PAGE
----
English Ads

In 1945 and 1946, The Jewish Post published supplements comprised of advertisements and articles that dealt with the development and expansion of Winnipeg's garment industry. They appeared shortly after World War II, which had given the industry a significant impetus. The editorial of 1945 notes, "There are now nearly 100 firms in Winnipeg manufacturing in quantity such articles as women's coats and suits, dresses, ladies' wear, trousers, windbreakers and work pants, overalls and work shirts, fine shirts, sportswear, furnishings, suspenders, knitted goods, lingerie, leather goods and novelties, gloves hats, caps and millinery."

The Jewish Post was founded in 1925 by Ben Cohen, a former printer and ad seller with The Israelite Press, to address the cultural and intellectual needs of a growing number of English–speaking Jews. According to Lewis Levendel, Winnipeg lawyer M.J. Finkelstein described Cohen as "the good father of the paper" who had "remarkable energy, an almost bewildering driving force." By the mid-1940s, the paper offered readers a mixture of local, regional and international news as well as business and children's columns. Frederick Fingerote, the paper's first fulltime editor, was among the first Canadian Jewish journalists to report on anti-Semitism in Nazi Germany. After the War, the paper published numerous editorials encouraging the Canadian government to relax its immigration laws and admit more Jewish refugees.

In his study on the Winnipeg garment industry from 1900–1955, Gerry Berkowski states that during the War, the industry experienced tremendous growth, so much so that that the city and region were able to compete on equal terms with eastern manufacturers. By 1948, Winnipeg created enough garments to satisfy local needs and to export to eastern markets. Moreover, Winnipeg was the nation's most important manufacturer of overalls and shirts, and made impressive headways in other industry sectors.

Jews were critical to the garment industry in both wholesale manufacturing and retail distribution. The extent of their contribution, especially in relation to their population, was brought to the fore by Louis Rosenberg from information culled from census data for 1941. While Jews made up 7.7% of the population, almost 49% of all men and 21% of all women employed in clothing and textile were Jews while 21% of all women were Jews. In the production of hats and capes, 63% of all men and 49% of all women were Jewish. In hosiery and knit goods, Jews comprised 48% of all men and 36% of all women. In men's and women's furnishings, 40% of all men and 17% of all women were Jews. Of furriers, 53% were Jews. They made up 29% of all wholesale merchants and 33% of all retail merchants in a range of economic activities including the garment industry.

Yiddish Ads

These advertisements were published in Yiddish in The Israelite Press / Dos Yiddishe Vort from the late 1920s to the early 1940s. The paper was founded in 1910 as Der Kander Yid/The Canadian Israelite, and by 1913 had changed its name to The Israelite Press; it was the principal newspaper of the Winnipeg Jewish community.

After World War II, it reached a peak circulation of 4,000. Its pages bristled with local, national and international news, and covered topics and issues that satisfied a variety of intellectual needs, literary tastes, and philosophical and political perspectives. It provided a forum for an array of ideological discourse and of values encompassing Zionism, socialism, liberalism, conservatism, and Judaism interpreted from religious as well as secular points of view. Arthur Chiel noted that The Israelite Press "was a powerful influence in moulding Jewish opinion in Manitoba and western Canada… It spoke boldly, at all times the advocate of Jewish rights, the champion of creative Jewish life on the Canadian scene."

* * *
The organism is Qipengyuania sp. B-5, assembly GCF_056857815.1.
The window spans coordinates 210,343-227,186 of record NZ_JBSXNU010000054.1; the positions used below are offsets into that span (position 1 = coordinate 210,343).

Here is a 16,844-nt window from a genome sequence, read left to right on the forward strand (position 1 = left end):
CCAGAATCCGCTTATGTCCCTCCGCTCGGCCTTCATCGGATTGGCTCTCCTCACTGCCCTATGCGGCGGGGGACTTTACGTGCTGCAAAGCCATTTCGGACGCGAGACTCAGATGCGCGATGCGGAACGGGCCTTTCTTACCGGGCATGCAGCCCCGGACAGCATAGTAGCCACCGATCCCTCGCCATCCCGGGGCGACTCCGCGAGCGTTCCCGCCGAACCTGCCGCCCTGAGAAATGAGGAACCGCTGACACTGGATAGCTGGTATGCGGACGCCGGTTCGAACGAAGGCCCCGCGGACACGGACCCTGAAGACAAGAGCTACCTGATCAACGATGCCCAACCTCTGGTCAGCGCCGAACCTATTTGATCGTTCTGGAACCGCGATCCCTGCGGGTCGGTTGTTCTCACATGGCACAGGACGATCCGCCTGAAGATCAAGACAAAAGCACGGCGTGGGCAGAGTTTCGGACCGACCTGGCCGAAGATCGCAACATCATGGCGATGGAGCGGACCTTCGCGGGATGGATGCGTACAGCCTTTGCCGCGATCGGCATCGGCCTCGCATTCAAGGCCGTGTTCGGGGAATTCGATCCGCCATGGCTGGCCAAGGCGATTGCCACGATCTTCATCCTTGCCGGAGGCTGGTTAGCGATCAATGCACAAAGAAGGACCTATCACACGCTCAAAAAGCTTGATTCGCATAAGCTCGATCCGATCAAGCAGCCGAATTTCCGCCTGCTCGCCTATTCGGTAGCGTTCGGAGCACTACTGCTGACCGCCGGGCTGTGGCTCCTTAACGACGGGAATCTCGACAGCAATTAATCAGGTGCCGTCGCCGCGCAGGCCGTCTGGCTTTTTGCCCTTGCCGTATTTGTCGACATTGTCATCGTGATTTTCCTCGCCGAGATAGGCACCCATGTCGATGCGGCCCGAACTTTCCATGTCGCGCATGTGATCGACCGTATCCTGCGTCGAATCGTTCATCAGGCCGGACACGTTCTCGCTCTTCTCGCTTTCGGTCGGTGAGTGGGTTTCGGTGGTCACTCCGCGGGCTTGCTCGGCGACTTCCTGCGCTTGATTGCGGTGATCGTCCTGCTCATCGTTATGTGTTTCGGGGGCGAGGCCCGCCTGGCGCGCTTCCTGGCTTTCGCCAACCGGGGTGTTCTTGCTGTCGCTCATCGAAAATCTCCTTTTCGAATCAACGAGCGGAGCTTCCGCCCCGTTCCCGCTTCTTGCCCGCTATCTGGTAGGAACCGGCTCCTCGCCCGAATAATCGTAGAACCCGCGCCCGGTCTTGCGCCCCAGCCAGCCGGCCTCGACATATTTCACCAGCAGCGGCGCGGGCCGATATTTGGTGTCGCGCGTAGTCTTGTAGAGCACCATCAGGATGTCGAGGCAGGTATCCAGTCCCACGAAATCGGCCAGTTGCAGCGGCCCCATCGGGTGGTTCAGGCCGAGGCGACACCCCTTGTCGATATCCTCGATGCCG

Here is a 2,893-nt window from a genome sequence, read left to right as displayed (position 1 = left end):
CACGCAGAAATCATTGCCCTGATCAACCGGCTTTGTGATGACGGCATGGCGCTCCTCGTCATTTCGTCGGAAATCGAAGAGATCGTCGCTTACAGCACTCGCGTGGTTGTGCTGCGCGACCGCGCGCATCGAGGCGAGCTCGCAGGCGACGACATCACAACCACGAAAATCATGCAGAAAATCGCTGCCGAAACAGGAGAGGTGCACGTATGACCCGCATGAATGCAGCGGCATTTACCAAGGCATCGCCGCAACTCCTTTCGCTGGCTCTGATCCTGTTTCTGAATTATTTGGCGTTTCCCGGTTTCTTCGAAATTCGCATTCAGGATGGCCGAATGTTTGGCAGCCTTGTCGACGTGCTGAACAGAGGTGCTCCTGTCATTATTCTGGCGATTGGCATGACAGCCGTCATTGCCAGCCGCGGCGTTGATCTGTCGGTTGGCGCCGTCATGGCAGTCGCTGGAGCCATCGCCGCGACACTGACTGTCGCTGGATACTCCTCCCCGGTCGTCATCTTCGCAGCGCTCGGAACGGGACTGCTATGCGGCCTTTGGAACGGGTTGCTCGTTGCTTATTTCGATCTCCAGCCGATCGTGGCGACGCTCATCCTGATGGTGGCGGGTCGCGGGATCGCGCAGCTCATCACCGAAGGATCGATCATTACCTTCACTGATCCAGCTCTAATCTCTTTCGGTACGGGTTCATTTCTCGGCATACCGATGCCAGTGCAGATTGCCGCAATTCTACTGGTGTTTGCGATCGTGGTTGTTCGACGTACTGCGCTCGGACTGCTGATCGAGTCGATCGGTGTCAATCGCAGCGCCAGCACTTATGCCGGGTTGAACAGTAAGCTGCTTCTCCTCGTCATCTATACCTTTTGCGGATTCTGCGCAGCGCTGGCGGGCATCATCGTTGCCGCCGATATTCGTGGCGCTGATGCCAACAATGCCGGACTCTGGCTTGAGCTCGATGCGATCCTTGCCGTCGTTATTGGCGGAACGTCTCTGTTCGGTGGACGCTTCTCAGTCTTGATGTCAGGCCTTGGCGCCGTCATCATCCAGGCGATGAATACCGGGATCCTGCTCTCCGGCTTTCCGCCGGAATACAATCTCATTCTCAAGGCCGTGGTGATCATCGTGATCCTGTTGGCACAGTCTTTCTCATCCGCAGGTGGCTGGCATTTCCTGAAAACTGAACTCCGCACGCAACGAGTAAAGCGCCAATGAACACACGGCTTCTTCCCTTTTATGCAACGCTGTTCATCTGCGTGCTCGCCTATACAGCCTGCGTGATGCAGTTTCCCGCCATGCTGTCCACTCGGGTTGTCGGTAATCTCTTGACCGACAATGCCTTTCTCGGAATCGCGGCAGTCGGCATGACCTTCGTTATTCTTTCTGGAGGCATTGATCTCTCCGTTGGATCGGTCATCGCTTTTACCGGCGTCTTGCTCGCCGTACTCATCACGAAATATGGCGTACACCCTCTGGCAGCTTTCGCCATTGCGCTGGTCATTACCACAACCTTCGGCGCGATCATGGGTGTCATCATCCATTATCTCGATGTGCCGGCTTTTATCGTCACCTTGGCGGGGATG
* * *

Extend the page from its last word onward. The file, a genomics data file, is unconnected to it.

It also provided the community with an understanding of the institutions, organizations, principles, and values that animated and defined Canadian political and civil society.

At the time, Yiddish was spoken by many in the Jewish community. According to the 1931 Government of Canada census, almost 96% of Winnipeg's Jewish population called Yiddish their mother tongue. In the 1941 Census, this had fallen slightly to 90%, yet was a higher percentage than that reported in Montreal, Toronto, or any other Canadian Jewish community. What needs to be taken into consideration, however, is the changing definition of the term "mother tongue." For the 1931 Census, "mother tongue" was defined as "the language of the home whether the person has learned to speak it or not." For the 1941 Census, a language remained a mother tongue "even if one cannot speak it, as long as one understands it."

Recent Developments

In the 1990s, Winnipeg's garment industry continued to grow and prosper, relying predominantly on immigrant labour. By 1995, it was Manitoba's second largest industry. Its fortunes were ensured by the 1974 World Trade Organization's Multifibre Arrangement, which placed quotas on the importation of certain textile and clothing products and thus protected local production. However, with the implementation of the World Trade Organization's Agreement on Textile and Clothing in 1995, quotas were phased out and completely eliminated by 2005 allowing for the influx of cheaper goods from China, India, and other countries. This had a serious impact on Winnipeg's garment industry. Many companies were forced to shut down local plants, lay off workers, and move overseas to meet the competition from countries with lower labour costs, non-unionized working conditions, and minimal or non-existent health and safety standards. Due to the elimination of quotas, the Manitoba Fashion Institute, which served as the industry's representational body and a major training centre for sewing machine operators, was forced in 1995 to close its office.